Buddies on Skates

Posted on 13 March 2009

There were plenty of slips, flips and falls, but more laughs than anything else at Buckskill Winter Club last week when students of Sag Harbor Elementary School took over the ice-skating rink.

Kindergartners were partnered up with their fifth grade “buddies” who helped the younger kids maneuver around the ice.

Though this wasn’t the first time the kindergartners got help from their elders,

Some of the students said it was their favorite so far in a series of “buddy” activities which are designed to help kindergarteners transition smoothly into school.

Throughout the year, the Sag Harbor fifth graders help the kindergarteners with academics and learning to cope with their new school. They also eat lunch together at least once a week.

Last Friday, the kids enjoyed a skate day at the Buckskill Winter Club in East Hampton, where they could be seen practicing their ice skating skills with each other.

“I fell a million times,” kindergartener Francesca Vitale said, but she added that her fifth grade buddy helped pick her up and put her back on her feet.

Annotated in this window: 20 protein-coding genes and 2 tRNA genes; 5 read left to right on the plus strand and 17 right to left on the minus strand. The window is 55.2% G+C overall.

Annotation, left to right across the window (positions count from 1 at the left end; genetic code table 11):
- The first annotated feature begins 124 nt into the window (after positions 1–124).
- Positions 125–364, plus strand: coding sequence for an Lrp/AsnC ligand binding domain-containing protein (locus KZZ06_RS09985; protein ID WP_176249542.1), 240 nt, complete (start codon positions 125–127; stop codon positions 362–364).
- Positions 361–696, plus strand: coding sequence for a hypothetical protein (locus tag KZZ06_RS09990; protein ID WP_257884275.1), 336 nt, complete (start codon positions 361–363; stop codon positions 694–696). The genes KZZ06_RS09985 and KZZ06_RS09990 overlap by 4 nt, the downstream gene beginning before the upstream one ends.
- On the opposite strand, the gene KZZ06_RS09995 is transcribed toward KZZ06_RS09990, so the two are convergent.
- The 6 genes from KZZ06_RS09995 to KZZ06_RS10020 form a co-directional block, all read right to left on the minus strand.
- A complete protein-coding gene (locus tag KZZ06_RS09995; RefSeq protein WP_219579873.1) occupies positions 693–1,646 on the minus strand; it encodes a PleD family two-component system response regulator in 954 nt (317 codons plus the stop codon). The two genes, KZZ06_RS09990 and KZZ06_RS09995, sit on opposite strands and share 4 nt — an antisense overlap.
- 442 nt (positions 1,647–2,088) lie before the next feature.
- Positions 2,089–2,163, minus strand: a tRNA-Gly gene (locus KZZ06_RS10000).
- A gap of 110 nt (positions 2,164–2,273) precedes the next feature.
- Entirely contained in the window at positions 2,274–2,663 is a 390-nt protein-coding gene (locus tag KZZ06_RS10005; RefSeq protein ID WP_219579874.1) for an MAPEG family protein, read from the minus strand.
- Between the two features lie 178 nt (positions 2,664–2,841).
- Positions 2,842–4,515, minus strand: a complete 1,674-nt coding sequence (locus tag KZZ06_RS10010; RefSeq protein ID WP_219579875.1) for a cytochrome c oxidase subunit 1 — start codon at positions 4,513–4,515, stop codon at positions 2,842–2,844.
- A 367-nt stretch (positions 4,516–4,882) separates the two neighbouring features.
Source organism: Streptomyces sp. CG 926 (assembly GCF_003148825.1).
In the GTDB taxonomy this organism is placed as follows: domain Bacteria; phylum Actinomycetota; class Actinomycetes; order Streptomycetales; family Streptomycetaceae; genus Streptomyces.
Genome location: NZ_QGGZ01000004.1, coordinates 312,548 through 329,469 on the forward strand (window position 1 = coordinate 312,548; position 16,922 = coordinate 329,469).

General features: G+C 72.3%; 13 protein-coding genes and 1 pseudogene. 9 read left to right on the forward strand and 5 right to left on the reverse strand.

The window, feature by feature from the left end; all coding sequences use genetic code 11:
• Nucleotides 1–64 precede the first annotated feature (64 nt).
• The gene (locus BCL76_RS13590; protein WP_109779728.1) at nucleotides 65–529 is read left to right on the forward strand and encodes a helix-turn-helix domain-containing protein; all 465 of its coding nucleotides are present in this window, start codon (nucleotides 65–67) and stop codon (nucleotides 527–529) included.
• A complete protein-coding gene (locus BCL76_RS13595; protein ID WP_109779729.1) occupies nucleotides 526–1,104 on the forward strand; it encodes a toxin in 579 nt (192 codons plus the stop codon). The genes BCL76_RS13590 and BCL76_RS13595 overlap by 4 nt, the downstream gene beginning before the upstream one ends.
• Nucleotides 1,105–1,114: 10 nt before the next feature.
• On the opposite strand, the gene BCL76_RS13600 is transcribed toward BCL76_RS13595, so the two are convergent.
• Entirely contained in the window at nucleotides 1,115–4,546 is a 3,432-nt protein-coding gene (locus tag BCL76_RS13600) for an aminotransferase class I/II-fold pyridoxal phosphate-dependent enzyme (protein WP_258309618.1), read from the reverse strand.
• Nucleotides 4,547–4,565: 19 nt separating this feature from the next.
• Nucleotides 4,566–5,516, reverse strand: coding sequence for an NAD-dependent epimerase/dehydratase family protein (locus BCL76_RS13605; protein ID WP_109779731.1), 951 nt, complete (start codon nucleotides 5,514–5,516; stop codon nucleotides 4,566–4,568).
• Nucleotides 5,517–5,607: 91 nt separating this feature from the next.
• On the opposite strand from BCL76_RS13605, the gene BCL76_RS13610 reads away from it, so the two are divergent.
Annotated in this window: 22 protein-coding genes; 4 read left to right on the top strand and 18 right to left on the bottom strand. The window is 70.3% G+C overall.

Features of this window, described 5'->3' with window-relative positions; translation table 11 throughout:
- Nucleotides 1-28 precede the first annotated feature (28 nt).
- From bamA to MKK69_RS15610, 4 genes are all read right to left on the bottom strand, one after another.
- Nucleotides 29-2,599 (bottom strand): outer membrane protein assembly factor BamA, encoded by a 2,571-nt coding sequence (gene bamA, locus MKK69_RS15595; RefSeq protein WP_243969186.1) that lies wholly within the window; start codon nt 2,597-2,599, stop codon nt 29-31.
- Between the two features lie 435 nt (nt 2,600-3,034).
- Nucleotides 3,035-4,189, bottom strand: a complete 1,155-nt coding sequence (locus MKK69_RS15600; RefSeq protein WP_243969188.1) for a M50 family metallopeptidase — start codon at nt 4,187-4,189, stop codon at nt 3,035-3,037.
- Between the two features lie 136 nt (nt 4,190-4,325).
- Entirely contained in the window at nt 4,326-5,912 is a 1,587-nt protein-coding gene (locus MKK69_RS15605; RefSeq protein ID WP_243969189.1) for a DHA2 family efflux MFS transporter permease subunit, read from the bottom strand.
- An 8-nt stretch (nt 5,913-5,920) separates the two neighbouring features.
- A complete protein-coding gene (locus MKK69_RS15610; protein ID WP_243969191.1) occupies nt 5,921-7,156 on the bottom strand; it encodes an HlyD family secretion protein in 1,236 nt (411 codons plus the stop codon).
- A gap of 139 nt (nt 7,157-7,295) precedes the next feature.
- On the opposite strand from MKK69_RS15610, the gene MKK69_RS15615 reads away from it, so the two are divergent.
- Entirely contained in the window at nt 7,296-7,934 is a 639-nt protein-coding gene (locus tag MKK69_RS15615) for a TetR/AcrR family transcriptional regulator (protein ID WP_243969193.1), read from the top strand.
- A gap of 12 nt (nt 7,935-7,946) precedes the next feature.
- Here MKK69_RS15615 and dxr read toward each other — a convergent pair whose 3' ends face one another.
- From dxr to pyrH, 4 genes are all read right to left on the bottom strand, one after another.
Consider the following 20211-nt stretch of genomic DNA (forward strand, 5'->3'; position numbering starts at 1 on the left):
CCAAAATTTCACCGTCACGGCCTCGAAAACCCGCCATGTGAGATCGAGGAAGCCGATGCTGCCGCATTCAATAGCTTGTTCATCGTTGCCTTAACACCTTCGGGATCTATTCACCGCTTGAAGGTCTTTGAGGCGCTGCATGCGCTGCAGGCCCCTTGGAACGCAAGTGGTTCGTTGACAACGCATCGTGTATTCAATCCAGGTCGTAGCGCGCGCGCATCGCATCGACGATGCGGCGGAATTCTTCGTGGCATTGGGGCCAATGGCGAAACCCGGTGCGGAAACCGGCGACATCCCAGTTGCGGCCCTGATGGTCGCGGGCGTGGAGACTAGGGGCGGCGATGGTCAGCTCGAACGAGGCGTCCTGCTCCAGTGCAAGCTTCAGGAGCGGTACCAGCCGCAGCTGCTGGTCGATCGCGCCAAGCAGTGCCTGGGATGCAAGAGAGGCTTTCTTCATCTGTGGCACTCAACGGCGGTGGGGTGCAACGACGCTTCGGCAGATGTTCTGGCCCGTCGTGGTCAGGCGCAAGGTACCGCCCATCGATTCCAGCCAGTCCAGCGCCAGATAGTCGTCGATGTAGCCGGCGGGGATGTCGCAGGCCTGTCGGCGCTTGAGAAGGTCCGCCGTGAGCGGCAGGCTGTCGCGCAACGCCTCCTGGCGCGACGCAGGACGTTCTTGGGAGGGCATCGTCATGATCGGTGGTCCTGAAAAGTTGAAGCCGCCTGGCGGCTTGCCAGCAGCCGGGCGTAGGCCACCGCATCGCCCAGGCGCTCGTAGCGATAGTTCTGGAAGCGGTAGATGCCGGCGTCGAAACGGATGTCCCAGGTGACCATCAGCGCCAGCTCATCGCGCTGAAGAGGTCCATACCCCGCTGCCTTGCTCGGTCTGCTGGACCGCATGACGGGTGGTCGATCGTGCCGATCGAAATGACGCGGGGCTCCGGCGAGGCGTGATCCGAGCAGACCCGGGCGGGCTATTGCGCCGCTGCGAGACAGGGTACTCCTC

Fellow kindergartner, Anne Browning, had never been skating before and said her buddy really helped her a lot by teaching her how to use a walker, a device designed to make it easier for beginner skaters to get around on the ice. She said the fifth graders also helped her by picking her up when she fell.

One fifth grader said his partner was “slipping and flipping” all over the ice. But by the end of the day, the kindergartener was able to give up his walker and “went all by himself,” according to George Kneeland, a fifth grade teacher.

Sofia Fernandez, another fifth grader, said that her partner just kept “falling and falling” but the best part of the day was helping her back up.

Erica Selyukova said she was surprised her kindergarten buddy could skate at all — she said it made her feel good she could be next to her to skate. When asked how she thought her partner might feel if she didn’t have a buddy — Selyukova said, “She would feel lonely.”

Fellow fifth grader Sheila Mackey said it makes her feel good to be part of the buddy system.

“I felt like I was re-living what it was like to be in kindergarten,” said Mackey who added that when her buddy feels sad, she is able to talk to her and make her feel better.

Otis Eames said that being a fifth-grade buddy to the kids in kindergarten “teaches responsibility.” Eames also said that he “watches over them so they don’t do anything they are not supposed to do.”



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